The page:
Celebrating and Studying the Solar Eclipse
Amateur and professional astronomers, solar enthusiasts, students, faculty, staff, and members of the Howard County community celebrated the solar eclipse on August 21 at HCC’s campus and around the country.
While hundreds gathered on the front lawn of HCC’s Science, Engineering, and Technology Building, HCC alumnus Kenny Diaz watched the event alongside NASA in Cerulean, Kentucky, and students in the STEM Scholars program traveled to South Carolina.
Viewing Alongside NASA
Kenny Diaz, a military veteran, traveled to the central point of totality for the eclipse in Kentucky, where he viewed, photographed, and studied the eclipse just steps away from scientists representing NASA and researchers from around the country.
“It’s impossible to describe the experience,” said Diaz. “You just need to go and see it.”
Diaz, who earned two associate degrees from HCC in physics and mathematics (and is nearly finished with a third associate degree in computer science), is now simultaneously pursuing a bachelor’s degree in mathematics from Southern New Hampshire University and two bachelor’s degrees in physics and astronomy from the University of Maryland, College Park. While he had loved astronomy since he was a small child, Diaz thought such a career was out of reach. After serving 12 years in the U.S. Navy and completing four combat tours, Diaz decided it was time to set his sights on the stars. He chose HCC because of its reputation as a great college for adults, and he continues to be a strong advocate and supporter of the school – working in the Welcome Center, providing campus tours, and tutoring students in calculus, astronomy, and physics.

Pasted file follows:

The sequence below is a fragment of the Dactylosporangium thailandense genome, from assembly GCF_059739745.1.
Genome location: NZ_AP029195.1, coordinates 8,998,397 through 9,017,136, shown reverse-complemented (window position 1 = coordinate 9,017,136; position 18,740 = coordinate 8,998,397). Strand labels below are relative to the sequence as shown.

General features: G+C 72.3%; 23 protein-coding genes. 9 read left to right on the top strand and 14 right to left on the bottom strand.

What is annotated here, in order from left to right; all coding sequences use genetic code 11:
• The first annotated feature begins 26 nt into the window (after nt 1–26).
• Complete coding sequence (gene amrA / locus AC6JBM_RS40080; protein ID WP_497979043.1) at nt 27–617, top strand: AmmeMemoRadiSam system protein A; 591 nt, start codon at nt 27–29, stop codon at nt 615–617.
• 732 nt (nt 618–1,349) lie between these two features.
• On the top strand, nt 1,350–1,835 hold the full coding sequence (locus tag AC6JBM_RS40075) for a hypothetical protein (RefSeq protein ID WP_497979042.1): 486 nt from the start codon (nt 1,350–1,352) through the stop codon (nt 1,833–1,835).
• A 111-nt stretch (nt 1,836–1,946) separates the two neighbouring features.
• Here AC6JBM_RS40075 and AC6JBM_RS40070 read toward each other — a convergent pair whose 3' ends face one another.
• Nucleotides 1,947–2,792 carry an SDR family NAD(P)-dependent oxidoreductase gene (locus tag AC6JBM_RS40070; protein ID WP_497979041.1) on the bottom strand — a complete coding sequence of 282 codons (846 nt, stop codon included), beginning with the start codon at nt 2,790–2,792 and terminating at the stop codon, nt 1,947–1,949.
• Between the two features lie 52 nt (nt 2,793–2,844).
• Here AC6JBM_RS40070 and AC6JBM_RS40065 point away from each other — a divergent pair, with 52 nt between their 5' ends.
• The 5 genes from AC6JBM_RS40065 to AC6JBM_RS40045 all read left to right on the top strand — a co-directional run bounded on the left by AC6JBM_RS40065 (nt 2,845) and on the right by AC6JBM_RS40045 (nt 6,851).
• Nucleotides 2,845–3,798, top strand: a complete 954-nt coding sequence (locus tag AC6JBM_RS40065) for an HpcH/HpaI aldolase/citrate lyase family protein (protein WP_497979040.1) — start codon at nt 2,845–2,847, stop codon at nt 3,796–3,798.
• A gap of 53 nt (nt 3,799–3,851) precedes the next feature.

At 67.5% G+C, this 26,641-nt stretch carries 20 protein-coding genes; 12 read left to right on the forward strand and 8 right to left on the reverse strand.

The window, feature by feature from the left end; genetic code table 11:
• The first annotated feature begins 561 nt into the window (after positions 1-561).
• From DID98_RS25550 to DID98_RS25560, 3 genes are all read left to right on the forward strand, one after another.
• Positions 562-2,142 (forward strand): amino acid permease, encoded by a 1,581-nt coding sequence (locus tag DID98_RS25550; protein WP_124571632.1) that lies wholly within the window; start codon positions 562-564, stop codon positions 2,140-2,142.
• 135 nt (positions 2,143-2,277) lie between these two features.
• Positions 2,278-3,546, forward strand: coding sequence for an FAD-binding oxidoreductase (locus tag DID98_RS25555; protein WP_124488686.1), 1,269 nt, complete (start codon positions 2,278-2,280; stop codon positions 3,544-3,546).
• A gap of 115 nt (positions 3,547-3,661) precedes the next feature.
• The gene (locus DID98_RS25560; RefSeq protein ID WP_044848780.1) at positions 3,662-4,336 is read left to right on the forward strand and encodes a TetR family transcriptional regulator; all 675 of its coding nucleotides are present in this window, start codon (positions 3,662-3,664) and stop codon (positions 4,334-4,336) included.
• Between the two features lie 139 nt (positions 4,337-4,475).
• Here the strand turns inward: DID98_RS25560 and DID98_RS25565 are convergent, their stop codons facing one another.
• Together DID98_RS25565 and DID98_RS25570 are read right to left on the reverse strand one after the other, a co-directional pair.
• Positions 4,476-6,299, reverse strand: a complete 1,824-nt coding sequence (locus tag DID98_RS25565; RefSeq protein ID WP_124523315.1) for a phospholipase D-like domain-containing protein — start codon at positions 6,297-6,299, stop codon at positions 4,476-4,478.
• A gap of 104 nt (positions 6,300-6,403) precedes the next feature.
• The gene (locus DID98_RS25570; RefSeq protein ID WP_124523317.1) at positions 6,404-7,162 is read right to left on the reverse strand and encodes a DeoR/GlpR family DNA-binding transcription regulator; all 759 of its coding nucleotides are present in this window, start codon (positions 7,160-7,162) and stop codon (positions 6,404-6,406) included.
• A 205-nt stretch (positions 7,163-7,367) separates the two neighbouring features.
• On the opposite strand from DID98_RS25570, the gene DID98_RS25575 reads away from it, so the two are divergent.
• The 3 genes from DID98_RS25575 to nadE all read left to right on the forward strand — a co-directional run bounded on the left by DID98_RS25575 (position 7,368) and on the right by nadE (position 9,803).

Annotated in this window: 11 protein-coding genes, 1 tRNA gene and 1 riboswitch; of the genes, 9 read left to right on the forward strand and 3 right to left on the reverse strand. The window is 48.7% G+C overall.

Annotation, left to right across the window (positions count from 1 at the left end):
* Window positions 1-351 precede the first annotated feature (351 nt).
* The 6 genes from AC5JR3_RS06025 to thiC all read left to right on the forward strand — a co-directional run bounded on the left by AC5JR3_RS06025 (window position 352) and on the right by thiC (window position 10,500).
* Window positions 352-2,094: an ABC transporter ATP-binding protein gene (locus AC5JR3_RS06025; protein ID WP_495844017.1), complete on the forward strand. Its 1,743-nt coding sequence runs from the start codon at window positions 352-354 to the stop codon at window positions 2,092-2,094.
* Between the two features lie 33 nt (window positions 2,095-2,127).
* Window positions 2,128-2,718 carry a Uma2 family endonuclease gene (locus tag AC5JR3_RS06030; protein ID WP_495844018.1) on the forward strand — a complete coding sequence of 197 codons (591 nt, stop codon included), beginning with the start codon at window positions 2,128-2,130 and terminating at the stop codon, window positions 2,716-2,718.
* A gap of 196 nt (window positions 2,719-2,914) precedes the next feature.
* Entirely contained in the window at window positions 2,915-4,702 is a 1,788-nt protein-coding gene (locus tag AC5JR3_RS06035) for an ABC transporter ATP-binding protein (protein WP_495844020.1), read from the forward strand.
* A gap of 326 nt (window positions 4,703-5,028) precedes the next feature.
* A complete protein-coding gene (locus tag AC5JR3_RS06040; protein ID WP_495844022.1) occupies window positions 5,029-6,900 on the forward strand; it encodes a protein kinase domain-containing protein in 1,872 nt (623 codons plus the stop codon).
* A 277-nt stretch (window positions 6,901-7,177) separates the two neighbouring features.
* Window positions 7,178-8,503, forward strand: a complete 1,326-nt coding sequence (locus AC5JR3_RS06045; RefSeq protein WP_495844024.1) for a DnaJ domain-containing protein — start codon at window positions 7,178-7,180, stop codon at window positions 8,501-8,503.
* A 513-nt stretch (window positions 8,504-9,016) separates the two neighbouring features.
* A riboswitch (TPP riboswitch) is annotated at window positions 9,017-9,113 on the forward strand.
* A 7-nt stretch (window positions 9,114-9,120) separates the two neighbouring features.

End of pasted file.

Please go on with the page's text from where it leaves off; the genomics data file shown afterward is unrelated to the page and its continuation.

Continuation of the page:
“HCC opened the window to the world of science,” said Diaz.
Currently, he is doing research on exoplanets, with the goal of pursuing a doctoral degree in astrophysics. One day, he would love to return to HCC to teach. What courses would he want to lead? Astronomy and astrophotography!
Students’ Views from South Carolina
The STEM Scholars made the journey to Greenwood, South Carolina, where they set up up two telescopes in a town park to view the totality of the eclipse. For many of the students, the experience made a lasting impression.
"It was one of the most memorable moments that couldn't be depicted with the camera, but instead one that could only be perceived by human eyes," said Bini Koshy Varghese.
Kathleen Hamilton remarked, "Getting to witness a total solar eclipse was fantastic, and sharing it with so many people who were as excited was a wonderful experience."
He Hie "Joy" Cho wrote, ”There is a first for everything, and this will be the most monumental "first time". Things got darker and darker and then THE time came... You could hear people screaming, cheering, bugs going crazy... everything is simply a revelation."
Noel Manoj also wrote, " I was bedazzled by the eclipse. It sure disturbed the crickets along with the birds. Everything became dark except for the street lights, the leaves shadows formed crescents, reminding us that nature is not to be underestimated."
Visit the STEM Scholars web page to learn more about this challenging honors program for recent high school graduates who are interested in studying science, technology, engineering, and mathematics (STEM).
The View from Campus
As Bonnie Tyler’s “Total Eclipse of the Heart” played on speakers, students, faculty, and staff viewed the eclipse through solar glasses and solar eclipse viewers – some homemade out of shoe boxes to more “high tech” models built from wood fitted with glass lenses. This festive event took place the same day that college leaders, elected officials, business leaders, and community members cut the ribbon on the college’s brand new Science, Engineering, and Technology Building.howardcc.edu/future to learn more about the Science, Engineering, and Technology Building at Howard Community College and the academic programs taught inside.